In my fiction writing, I’ve written mostly in the fantasy genre, though I’ve played around with different sub-genres, like epic and supernatural/paranormal. But I’ve also written nonfiction books for writers, which are entirely different.
Both are satisfying in their own ways. I love helping writers succeed, and I often teach workshops on the topics I cover in my nonfiction books. Those personal interactions are extremely enjoyable.
My fiction comes from an entirely different side of me—I’d say, the deeper, more intuitive, and reflective side. I tend to sort of channel my stories—I feel them coming through me rather than purposely wrangling them onto the page. Seeing these stories go out into the world where readers can enjoy them is deeply satisfying.
What one piece of advice can you offer to a writer who has yet to tackle the publishing world?
One of the most common pieces of advice I share with writers is to focus on the work. It’s very easy to get caught up in the trappings of the writing life—getting published, having readers/fans, and chasing that golden ticket to writing fame. We all have those dreams, but if you’re called to write, it’s likely for another reason. (Your soul doesn’t care if you become famous, in other words.)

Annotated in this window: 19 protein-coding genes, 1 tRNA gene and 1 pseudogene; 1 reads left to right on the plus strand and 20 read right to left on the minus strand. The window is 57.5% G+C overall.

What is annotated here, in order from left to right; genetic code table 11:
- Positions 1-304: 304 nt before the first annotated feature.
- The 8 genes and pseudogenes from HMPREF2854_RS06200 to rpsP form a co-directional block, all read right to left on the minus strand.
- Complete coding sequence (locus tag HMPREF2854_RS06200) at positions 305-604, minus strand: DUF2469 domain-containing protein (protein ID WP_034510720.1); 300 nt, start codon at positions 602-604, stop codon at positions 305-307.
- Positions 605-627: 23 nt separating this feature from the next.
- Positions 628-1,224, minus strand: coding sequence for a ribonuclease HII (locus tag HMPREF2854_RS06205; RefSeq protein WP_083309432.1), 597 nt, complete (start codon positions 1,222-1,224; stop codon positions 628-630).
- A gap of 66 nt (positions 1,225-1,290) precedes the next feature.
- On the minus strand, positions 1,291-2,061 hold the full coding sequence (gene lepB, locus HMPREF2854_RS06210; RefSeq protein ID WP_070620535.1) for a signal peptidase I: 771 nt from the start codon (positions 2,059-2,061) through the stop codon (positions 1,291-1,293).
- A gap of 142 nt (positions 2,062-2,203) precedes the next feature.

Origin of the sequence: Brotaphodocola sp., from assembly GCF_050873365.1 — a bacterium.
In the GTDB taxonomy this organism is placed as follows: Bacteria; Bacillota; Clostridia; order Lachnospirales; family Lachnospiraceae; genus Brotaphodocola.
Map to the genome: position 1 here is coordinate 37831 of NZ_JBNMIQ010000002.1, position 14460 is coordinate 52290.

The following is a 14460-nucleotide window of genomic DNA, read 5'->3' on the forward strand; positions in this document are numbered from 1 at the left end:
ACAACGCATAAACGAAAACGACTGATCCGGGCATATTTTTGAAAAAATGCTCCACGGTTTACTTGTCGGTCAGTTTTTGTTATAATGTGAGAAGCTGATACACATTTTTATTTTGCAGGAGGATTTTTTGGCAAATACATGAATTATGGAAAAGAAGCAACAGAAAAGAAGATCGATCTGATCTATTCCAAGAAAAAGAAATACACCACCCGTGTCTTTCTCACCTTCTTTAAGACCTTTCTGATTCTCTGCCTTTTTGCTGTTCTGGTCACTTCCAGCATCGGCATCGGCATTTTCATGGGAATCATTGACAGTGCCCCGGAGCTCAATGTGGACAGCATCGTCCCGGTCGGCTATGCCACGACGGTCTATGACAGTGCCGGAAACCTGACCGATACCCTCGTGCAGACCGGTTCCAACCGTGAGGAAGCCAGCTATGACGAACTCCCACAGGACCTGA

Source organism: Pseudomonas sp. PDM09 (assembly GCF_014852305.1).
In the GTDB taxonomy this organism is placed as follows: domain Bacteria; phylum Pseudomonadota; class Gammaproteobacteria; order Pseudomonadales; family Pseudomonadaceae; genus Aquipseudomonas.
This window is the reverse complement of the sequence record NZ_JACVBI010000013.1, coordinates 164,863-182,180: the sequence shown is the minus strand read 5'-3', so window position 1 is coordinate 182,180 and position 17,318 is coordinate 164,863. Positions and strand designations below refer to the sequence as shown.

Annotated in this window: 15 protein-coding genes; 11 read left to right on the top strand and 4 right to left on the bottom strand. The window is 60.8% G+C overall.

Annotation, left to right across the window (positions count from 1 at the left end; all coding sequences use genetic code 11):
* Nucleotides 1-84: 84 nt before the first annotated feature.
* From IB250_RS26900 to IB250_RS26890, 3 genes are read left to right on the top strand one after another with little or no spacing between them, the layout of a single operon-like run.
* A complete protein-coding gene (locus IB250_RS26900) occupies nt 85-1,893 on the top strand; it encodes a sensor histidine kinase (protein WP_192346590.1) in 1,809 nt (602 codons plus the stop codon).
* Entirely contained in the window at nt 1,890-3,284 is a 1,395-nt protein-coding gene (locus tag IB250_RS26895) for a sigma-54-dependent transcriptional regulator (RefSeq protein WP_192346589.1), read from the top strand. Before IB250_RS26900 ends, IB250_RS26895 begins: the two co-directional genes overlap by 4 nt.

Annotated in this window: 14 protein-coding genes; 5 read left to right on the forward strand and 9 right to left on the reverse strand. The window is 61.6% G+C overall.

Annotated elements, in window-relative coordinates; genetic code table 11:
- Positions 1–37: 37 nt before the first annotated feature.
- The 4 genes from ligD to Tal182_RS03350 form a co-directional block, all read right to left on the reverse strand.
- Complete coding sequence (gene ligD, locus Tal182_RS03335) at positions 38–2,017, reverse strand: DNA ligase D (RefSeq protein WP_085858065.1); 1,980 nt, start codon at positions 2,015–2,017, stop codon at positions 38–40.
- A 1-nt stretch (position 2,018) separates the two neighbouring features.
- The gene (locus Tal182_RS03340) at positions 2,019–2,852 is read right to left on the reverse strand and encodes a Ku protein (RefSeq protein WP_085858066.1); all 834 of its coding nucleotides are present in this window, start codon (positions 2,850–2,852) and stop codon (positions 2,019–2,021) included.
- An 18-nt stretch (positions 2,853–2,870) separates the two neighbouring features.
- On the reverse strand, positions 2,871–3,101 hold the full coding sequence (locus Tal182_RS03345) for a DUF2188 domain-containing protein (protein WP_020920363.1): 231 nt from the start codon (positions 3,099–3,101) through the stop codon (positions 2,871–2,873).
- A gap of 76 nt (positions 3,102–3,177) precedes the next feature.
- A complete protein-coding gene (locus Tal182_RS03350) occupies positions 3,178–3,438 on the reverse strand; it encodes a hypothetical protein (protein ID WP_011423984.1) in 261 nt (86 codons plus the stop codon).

No matter if you become the next bestseller or never publish a single story, if you focus on writing as a daily (or almost daily) practice, you will notice positive changes in your life. I guarantee it. Writing is magical that way.
What one piece of advice can you offer to the more experienced writer who is having a bad day/week/year/decade?